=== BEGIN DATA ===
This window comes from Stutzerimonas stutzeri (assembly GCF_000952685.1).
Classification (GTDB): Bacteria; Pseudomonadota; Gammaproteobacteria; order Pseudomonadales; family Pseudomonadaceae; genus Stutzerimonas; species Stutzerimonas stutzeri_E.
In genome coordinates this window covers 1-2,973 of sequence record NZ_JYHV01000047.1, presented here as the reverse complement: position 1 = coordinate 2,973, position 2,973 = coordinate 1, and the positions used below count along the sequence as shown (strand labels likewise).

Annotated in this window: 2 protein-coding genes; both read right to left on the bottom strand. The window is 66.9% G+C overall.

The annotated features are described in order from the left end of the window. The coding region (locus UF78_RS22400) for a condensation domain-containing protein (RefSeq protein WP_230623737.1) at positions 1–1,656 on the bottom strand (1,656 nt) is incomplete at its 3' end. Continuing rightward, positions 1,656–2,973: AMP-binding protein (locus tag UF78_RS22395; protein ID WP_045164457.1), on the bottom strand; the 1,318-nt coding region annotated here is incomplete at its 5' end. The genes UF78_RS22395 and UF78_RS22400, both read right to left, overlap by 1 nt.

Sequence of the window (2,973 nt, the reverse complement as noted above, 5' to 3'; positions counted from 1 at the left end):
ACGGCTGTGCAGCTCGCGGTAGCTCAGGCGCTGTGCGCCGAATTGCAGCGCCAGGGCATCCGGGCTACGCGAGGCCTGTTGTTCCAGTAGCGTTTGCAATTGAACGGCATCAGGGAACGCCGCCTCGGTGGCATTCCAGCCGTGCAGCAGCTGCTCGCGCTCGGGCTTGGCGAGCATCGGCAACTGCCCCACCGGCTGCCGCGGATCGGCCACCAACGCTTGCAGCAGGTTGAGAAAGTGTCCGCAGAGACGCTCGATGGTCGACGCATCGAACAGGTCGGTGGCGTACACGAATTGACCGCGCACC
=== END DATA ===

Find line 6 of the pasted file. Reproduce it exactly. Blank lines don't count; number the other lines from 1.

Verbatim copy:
Sequence of the window (2,973 nt, the reverse complement as noted above, 5' to 3'; positions counted from 1 at the left end):